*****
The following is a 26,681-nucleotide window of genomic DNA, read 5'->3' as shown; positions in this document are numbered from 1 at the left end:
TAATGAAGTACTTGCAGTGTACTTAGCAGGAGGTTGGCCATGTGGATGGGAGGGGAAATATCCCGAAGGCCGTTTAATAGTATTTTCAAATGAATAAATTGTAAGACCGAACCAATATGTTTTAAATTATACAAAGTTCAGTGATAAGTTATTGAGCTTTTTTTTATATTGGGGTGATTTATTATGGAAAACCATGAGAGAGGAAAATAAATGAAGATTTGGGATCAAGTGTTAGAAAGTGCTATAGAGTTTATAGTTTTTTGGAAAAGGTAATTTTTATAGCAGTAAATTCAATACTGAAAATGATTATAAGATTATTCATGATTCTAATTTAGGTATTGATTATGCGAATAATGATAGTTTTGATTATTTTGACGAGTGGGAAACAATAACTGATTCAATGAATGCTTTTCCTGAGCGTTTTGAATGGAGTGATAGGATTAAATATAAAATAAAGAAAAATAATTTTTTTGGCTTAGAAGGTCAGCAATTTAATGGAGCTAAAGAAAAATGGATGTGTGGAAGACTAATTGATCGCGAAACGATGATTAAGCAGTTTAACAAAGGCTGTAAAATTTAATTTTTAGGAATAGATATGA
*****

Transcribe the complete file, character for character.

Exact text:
The following is a 26,681-nucleotide window of genomic DNA, read 5'->3' as shown; positions in this document are numbered from 1 at the left end:
TAATGAAGTACTTGCAGTGTACTTAGCAGGAGGTTGGCCATGTGGATGGGAGGGGAAATATCCCGAAGGCCGTTTAATAGTATTTTCAAATGAATAAATTGTAAGACCGAACCAATATGTTTTAAATTATACAAAGTTCAGTGATAAGTTATTGAGCTTTTTTTTATATTGGGGTGATTTATTATGGAAAACCATGAGAGAGGAAAATAAATGAAGATTTGGGATCAAGTGTTAGAAAGTGCTATAGAGTTTATAGTTTTTTGGAAAAGGTAATTTTTATAGCAGTAAATTCAATACTGAAAATGATTATAAGATTATTCATGATTCTAATTTAGGTATTGATTATGCGAATAATGATAGTTTTGATTATTTTGACGAGTGGGAAACAATAACTGATTCAATGAATGCTTTTCCTGAGCGTTTTGAATGGAGTGATAGGATTAAATATAAAATAAAGAAAAATAATTTTTTTGGCTTAGAAGGTCAGCAATTTAATGGAGCTAAAGAAAAATGGATGTGTGGAAGACTAATTGATCGCGAAACGATGATTAAGCAGTTTAACAAAGGCTGTAAAATTTAATTTTTAGGAATAGATATGA